“If you’re not prepared to be wrong, you’ll never do anything creative.”
That’s what Sir Ken Robinson thinks. Robinson is a professor and speaker in education and strongly believes that our future depends on our creativity.
Robinson points out that education systems were developed in the nineteenth century when most people were headed for a future in industrial work.
That is no longer the case. Manufacturing in the west has all but finished, and there is no such thing any more as a ‘job for life’. Graduates can’t get into the jobs they trained for, and I agree with Robinson when he says you need an MA now to qualify for the same work a BA certificate used to get you. And did your parents, like mine, encourage you into the sciences and maths so you could ‘get a good job’?
Nobody knows the future, but it seems as if the ability to adapt and change is key. If times ahead are uncertain, what better skills could there be than flexibility and openness to change?
So why aren’t we learning these skills in schools?
Why are Maths and Science prized above dance and drama? Robinson uses the anecdote of Jill Lane, the multi-millionaire choreographer. As a child, Jill could not keep still and her teachers referred her to a therapist. Near the end of the consultation, the therapist asked Jill’s mother if he could speak to her privately. As they left his office, the therapist switched on the radio. Outside the office, the therapist and Jill’s mother watched Jill. She started to dance. The therapist turned to her mother and told her that Jill didn’t need special measures, she needed to dance. Jill’s mother enrolee her in dance school, and Jill blossomed into one of the most successful dancers and choreographers the world.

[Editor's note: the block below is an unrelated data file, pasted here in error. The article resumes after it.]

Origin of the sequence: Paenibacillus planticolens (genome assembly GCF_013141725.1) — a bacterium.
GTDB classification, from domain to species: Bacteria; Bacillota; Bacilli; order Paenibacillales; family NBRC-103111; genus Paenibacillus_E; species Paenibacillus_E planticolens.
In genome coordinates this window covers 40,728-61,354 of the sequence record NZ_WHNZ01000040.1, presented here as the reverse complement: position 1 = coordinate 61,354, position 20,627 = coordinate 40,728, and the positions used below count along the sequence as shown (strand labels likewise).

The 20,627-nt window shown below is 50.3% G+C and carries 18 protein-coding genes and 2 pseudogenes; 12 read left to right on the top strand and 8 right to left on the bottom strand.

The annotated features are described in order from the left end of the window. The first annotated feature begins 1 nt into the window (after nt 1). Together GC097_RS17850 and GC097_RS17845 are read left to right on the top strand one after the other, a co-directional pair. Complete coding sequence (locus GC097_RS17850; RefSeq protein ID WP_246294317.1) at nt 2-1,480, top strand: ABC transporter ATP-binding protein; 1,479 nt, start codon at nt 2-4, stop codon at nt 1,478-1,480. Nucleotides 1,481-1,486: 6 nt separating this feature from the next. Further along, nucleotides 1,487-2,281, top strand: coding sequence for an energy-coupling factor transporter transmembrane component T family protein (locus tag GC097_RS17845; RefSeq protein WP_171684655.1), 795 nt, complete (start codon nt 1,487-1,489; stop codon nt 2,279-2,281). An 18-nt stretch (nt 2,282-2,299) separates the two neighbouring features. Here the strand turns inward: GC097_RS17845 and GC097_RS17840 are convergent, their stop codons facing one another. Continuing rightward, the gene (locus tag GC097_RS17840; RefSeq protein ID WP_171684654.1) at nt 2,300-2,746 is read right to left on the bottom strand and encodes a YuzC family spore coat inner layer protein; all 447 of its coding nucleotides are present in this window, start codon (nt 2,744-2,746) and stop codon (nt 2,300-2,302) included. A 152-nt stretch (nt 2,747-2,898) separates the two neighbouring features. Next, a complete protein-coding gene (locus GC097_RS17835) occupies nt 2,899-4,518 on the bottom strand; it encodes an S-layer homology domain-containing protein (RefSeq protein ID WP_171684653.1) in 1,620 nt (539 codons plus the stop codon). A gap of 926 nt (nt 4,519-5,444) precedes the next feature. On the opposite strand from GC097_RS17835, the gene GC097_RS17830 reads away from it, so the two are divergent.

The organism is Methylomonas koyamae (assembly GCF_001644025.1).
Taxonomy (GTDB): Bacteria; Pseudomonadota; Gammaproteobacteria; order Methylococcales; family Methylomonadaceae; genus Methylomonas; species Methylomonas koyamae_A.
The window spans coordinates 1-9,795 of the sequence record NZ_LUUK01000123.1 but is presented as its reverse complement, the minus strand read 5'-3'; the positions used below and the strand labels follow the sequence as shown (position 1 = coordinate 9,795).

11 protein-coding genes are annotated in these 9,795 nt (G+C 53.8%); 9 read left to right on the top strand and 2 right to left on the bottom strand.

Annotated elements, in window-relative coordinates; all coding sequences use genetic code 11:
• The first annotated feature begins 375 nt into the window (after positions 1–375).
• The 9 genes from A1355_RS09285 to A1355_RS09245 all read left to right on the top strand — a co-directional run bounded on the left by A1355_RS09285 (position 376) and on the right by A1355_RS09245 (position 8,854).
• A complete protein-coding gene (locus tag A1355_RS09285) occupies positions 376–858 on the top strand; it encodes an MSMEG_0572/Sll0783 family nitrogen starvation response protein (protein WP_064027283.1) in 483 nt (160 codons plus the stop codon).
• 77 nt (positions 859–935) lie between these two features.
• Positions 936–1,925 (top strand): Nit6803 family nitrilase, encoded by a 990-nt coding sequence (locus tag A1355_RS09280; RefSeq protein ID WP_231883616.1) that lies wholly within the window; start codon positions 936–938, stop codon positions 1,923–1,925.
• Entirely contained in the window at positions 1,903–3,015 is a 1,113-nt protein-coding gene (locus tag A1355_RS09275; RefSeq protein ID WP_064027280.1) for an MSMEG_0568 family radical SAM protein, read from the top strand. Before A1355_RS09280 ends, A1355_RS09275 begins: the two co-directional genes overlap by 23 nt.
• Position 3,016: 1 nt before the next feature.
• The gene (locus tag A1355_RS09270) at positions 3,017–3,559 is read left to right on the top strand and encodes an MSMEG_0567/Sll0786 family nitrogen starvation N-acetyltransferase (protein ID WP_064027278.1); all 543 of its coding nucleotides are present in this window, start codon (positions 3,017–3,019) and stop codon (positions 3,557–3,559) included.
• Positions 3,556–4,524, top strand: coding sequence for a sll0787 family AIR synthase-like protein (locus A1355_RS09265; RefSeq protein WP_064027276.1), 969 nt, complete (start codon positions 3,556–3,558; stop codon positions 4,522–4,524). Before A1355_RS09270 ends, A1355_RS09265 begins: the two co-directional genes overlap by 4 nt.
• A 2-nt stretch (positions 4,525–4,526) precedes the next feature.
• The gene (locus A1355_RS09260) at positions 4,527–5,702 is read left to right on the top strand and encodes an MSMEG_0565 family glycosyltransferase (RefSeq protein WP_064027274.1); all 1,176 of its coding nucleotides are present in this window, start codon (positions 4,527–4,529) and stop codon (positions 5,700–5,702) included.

How many children like Jill today are told they should sit still, and take some Ritolin?
Ken Robinson wrote the “All Our Futures” document that inspired the UK to bring more creativity into the education system. Download the .pdf of “All Our Futures” here. Through the Creative Partnerships scheme, artists are collaborating with schools to help teachers and staff learn to develop new creative skills. If it can bring about the change Ribinson hopes for, maybe the human race has a chance to survive its heinous errors.
I can’t praise this man’s work or speaking enough. I thought I might watch a minute or two of a clip of him speaking before bed and I watched the whole thing. I couldn’t take my eyes off it, and I had to come blog about it afterwards.
Watch it. You’ll be inspired to help each other get more creative. And if Robinson is right, our future depends on it.